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Monday, September 18, 2017

Ken Burn's Vietnam Revisited: This was no Civil War!

When I say that the Ken Burns and Lynn Novick documentary epic "The Vietnam War" is no "Civil War," it has a double meaning. First, as a documentary film and a work or art, it doesn't hold a candle to that seminal work by Ken Burns, The Civil War, but most importantly, the American War, as the Vietnamese refer to it, was a war of independence and not a civil war, as Ken Burns seeks to frame it in his most recent piece.

Of course, in every war of independence, without exception, you will find some indigenous people that take the side of the colonial masters, so there is always room to frame the struggle as a civil war in which the great power is merely assisting one side, and the great power can generally be counted on to frame it that way.

That must be behind the documentary's early assertion that US involvement began in good faith. That is put out there without any proof and backing as though it is beyond dispute. Absent is any discussion of the requirement that the United States periodically make war somewhere just to maintain what we call a "healthy economy."

It's no secret to serious students of US capitalism that it was really the arms buildup for World War 2 that finally dragged the economy out of the Great Depression. It started to slump again as soon as the boys came home looking for jobs. Even post war domestic requirements were insufficient to keep things humming and everyone employed, so they hyped the so-called threat of communism and created a new arms race. They also staged two major hot wars, Korea and Vietnam, that were very profitable for the capitalists as a whole, not just the arms merchants, and very good to the US economy. Its no accident that when the Vietnam War ended, the US economy fell into any extended slump that didn't end until Reagan greatly stepped up military spending again. This is an economy addicted to war, which is why it is looking for another one now in Korea or Iran, perhaps Venezuela.

In the case of the Vietnam War, it was the Vietnamese civilians that paid the price. Burns and Novick put the number of civilians that died from the war at two million. They put the number of Vietnamese combatants killed at one million. They feel no need to be more precise - when speaking of Vietnamese deaths - or elaborate on who was doing the bulk of the killing. Who exactly was up to the task of creating such carnage. Who had B52's and the ability to drop napalm, for example,

Somehow it is considered okay to kill combatants, as though anyone who exercises a right to self-defense or rises to defend their homeland is fair game. South Vietnam was a French/American creation and the ARVN was paid by the US government so it could claim it was supporting one side in a civil war. There is good reason to hold the United States responsible for the vast majority of the deaths on both sides after 1962. So roughly three million Vietnamese were killed, overwhelmingly by US military might, and that didn't just include those bombed by B52s, it included children killed for sport by GIs riding around in trucks. We waged a very mean war. A My Lai every week.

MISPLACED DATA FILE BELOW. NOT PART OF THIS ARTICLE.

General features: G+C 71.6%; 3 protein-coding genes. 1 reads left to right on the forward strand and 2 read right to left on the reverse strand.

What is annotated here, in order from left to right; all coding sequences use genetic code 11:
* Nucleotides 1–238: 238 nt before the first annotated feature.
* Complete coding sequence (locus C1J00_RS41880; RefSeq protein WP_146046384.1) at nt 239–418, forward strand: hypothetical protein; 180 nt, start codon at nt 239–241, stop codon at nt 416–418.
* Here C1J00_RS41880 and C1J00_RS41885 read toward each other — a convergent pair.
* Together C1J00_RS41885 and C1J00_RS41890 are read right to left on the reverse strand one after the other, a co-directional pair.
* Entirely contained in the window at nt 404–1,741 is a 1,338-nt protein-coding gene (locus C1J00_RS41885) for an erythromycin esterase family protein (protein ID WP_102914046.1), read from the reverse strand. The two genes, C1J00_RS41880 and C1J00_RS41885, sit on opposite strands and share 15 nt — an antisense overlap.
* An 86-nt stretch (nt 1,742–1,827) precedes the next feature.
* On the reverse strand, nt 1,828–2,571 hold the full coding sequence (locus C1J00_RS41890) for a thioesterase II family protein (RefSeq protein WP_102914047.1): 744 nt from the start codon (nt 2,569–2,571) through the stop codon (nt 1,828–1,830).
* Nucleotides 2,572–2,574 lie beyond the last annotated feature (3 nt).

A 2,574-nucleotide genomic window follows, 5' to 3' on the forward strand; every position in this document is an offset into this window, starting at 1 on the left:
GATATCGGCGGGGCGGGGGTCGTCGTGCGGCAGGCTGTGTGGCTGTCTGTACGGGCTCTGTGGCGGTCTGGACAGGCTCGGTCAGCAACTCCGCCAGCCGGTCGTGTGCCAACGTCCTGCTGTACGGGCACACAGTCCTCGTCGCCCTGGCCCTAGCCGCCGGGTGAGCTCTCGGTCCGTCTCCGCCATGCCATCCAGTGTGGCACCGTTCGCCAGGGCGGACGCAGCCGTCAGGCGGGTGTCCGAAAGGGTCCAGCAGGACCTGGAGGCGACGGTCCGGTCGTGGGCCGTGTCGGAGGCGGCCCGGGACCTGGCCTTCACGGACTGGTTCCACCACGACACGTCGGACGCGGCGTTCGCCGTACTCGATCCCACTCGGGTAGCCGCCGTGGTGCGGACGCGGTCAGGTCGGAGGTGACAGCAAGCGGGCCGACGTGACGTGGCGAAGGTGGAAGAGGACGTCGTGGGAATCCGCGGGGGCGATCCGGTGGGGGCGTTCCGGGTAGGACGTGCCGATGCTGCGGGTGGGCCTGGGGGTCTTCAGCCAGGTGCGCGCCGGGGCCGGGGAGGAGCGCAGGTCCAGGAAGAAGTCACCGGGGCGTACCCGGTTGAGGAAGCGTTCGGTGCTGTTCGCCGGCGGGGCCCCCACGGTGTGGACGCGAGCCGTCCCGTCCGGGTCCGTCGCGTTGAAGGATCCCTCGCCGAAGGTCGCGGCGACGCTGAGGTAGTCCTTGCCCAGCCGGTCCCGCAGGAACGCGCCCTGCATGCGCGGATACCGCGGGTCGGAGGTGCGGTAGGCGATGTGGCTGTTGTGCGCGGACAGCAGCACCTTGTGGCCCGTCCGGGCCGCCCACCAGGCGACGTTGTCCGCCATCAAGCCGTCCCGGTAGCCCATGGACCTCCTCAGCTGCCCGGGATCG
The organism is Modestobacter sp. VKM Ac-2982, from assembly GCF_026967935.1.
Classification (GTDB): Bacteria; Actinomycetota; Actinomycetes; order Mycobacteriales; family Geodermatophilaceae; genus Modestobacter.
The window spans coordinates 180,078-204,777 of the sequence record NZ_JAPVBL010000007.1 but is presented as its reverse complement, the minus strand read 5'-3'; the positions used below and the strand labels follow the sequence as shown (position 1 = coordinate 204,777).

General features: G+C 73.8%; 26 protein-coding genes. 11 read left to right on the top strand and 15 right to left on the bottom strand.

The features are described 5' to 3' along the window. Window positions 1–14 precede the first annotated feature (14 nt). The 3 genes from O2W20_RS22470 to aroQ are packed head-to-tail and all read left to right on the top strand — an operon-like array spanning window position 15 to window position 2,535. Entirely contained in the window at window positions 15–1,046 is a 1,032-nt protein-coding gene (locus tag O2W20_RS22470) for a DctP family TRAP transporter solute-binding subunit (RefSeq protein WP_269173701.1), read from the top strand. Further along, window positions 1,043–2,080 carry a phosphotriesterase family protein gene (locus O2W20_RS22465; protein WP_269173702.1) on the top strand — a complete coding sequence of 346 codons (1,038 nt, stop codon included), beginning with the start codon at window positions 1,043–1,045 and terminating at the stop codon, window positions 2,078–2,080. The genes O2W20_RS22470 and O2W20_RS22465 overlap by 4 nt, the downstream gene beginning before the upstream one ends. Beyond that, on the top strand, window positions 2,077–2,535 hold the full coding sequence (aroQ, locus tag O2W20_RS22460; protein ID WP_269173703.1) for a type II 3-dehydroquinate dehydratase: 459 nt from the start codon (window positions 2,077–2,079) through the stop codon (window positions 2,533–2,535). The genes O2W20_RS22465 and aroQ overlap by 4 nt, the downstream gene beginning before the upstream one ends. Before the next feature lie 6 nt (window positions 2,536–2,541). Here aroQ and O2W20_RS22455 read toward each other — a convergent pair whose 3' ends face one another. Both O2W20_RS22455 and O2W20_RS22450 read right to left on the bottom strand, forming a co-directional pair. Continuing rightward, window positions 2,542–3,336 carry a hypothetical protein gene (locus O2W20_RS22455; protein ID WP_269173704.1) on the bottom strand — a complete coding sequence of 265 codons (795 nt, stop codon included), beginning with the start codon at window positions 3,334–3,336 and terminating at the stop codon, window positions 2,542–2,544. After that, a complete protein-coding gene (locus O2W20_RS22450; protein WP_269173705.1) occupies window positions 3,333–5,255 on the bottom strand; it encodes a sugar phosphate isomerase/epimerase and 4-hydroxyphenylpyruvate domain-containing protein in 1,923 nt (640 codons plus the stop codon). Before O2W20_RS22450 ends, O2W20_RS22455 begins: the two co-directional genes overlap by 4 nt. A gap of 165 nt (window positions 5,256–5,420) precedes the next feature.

The Vietnam War was a very racist war as it was conducted by the Americans. So far, in episode 1, this piece has done a very good job of hiding that fact. The United States didn't see itself as killing more than three million people in Vietnam, it saw itself as killing more than three million "gooks" in Vietnam, and that made it okay. If that word got mentioned even once in episode 1, I missed it. In anycase, the Vietnam War was carried out in a very racist manner in the way the Americans treated the Vietnamese on all sides and this so far hasn't even been hinted at. This may be were this piece performs its greatest disservice, given that we now have a white supremacist president that is picking a fight with another Asian country.

At every turn it seems to let the imperialists off the hook for this thirty year tragedy. The French took revenge by committing atrocities. Revenge for people standing up for their freedom no doubt.

Truman inherited a very different world than Roosevelt left, to explain their different approaches to the Vietnamese liberation struggle. Did that much change overnight?

The communists were every bit as ruthless as the French. Now that the communists have ruled Vietnam for a few decades, we can compare the treatment of the people under the French and under the communists and see the full extend to which Burns and Novick are willing to distort the facts.

US believe Diem would build a just government, but them he started running us. Until we had him killed,

"History will judge whether the war was worth the sacrifice." No, the Vietnamese people have already decided that independence was worth the extreme costs we imposed.

Economic development was designed to win "Hearts and Minds" not imperialist exploitation

And so is went in episode 1, endings with a salute to American bravery - Yes, the American soldiers in Vietnam were brave. So were the French soldiers that fought to keep Vietnam in imperial chains before them, and the Japanese soldiers before them. They were brave when they savaged Vietnam, raped Nanking and bombed Pearl Habor. Bravery is shown on both sides of a civil war, but again this was no Civil War. Ordinary soldiers ordinarily show extraordinary courage for very despicable causes. It is important that we remember that as this film celebrates American bravery in Vietnam.

Vietnam: American Holocaust